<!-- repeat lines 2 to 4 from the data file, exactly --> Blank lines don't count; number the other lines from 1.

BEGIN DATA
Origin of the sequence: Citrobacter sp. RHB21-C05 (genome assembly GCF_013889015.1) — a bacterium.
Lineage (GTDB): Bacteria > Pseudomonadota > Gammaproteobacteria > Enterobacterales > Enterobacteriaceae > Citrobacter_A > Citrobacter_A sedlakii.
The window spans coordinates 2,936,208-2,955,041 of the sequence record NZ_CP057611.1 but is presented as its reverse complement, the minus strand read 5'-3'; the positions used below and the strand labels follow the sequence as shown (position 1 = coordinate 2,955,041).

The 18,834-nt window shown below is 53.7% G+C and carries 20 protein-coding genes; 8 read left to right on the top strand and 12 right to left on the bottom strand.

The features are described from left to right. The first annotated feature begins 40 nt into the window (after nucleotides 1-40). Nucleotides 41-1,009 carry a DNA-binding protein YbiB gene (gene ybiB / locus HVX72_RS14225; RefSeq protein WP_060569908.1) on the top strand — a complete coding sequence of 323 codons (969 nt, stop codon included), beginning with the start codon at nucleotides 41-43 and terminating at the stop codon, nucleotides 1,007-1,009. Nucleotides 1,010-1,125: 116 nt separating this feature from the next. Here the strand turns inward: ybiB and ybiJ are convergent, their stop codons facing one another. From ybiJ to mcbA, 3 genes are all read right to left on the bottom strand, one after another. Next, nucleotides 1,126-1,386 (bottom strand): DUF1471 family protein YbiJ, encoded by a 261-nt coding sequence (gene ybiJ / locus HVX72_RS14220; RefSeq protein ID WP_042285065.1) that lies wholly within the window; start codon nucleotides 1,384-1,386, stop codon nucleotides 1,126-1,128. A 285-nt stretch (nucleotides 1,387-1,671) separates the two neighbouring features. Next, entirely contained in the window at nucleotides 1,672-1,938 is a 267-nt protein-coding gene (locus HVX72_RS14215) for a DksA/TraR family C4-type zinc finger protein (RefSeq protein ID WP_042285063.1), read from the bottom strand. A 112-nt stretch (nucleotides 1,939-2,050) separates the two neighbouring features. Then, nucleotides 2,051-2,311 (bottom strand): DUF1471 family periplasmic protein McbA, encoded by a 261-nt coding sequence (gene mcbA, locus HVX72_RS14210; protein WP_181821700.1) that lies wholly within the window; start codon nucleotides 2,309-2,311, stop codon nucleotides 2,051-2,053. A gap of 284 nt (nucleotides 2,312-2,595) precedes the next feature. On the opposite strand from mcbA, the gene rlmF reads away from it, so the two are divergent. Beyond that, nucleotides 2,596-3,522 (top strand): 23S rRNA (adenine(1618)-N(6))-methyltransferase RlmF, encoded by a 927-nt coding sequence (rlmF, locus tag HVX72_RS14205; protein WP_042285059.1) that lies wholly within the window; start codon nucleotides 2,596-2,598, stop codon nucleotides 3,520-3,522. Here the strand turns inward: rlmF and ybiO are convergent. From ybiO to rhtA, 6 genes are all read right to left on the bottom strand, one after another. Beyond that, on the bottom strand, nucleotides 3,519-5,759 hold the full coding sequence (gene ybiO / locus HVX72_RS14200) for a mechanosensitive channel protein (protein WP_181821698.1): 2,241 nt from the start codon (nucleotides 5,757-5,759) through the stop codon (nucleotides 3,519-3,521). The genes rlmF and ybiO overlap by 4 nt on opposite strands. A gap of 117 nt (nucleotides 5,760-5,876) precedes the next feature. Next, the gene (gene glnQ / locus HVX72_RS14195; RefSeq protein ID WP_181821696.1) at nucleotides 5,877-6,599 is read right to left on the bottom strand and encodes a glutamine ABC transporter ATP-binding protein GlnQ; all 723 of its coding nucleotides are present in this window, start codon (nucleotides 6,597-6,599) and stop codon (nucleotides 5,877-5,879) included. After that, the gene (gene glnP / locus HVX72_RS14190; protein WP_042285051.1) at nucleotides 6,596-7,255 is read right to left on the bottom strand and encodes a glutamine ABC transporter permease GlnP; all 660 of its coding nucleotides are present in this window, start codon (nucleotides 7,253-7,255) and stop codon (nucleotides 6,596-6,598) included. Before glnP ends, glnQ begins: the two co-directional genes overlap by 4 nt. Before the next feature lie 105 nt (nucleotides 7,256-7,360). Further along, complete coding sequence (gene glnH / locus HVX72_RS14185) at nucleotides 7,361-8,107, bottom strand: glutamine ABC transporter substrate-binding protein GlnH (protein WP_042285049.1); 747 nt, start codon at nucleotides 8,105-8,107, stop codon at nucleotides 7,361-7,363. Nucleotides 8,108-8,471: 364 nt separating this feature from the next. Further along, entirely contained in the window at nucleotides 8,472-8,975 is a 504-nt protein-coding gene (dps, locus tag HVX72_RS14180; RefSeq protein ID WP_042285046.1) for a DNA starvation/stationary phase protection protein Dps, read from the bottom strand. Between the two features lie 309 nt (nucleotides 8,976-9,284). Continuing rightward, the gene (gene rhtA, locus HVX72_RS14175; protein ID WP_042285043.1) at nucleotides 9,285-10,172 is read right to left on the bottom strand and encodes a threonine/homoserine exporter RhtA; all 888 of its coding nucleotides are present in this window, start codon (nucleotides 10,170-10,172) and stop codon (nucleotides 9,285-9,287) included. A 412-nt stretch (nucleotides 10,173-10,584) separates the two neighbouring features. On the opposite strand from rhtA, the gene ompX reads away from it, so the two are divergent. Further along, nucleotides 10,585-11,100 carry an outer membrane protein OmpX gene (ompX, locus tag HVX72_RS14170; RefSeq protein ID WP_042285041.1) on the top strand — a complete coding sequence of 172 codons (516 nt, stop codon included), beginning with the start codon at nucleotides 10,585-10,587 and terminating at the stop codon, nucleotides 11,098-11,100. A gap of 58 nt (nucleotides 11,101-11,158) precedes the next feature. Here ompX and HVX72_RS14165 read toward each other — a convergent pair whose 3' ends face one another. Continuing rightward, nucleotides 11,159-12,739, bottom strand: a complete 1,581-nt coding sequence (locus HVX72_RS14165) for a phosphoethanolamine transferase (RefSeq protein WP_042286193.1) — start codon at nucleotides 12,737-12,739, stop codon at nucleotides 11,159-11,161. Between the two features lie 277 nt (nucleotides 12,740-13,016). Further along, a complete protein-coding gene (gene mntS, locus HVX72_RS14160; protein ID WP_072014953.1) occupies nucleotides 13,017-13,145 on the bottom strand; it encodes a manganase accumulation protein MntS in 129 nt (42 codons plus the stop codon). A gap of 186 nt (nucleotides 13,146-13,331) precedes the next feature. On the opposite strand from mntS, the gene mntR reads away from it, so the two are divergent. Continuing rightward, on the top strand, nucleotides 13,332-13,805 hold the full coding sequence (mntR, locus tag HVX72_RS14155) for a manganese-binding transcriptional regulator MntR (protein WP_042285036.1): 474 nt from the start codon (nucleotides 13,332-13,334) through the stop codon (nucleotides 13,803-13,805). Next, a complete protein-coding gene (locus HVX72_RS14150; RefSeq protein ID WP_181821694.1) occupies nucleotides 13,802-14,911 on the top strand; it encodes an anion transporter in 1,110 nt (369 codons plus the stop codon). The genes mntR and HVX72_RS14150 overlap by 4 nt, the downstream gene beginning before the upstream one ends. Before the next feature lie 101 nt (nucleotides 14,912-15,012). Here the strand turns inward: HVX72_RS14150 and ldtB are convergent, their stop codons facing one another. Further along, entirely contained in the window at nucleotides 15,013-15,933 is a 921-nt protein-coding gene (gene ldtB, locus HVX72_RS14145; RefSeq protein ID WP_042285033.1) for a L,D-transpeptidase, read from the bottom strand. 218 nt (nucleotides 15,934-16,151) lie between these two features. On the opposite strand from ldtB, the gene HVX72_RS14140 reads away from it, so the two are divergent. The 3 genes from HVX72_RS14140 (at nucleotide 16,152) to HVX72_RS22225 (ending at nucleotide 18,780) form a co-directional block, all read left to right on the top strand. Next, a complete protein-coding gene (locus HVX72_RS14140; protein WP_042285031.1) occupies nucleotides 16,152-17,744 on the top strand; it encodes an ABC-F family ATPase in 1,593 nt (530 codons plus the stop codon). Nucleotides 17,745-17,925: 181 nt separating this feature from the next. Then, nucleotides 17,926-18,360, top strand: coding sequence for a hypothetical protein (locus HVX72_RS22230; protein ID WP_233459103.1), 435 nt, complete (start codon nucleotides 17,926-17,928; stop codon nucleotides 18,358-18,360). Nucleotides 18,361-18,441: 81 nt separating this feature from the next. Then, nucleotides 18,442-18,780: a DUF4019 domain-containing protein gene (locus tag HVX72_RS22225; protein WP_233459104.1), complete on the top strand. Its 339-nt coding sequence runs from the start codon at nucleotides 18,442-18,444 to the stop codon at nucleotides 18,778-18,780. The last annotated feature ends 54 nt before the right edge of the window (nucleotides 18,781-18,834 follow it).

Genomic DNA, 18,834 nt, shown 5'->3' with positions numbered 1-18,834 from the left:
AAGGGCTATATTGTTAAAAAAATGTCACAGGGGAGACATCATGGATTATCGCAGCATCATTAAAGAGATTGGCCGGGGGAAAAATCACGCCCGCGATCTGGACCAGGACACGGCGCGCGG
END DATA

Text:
Lineage (GTDB): Bacteria > Pseudomonadota > Gammaproteobacteria > Enterobacterales > Enterobacteriaceae > Citrobacter_A > Citrobacter_A sedlakii.
The window spans coordinates 2,936,208-2,955,041 of the sequence record NZ_CP057611.1 but is presented as its reverse complement, the minus strand read 5'-3'; the positions used below and the strand labels follow the sequence as shown (position 1 = coordinate 2,955,041).

The 18,834-nt window shown below is 53.7% G+C and carries 20 protein-coding genes; 8 read left to right on the top strand and 12 right to left on the bottom strand.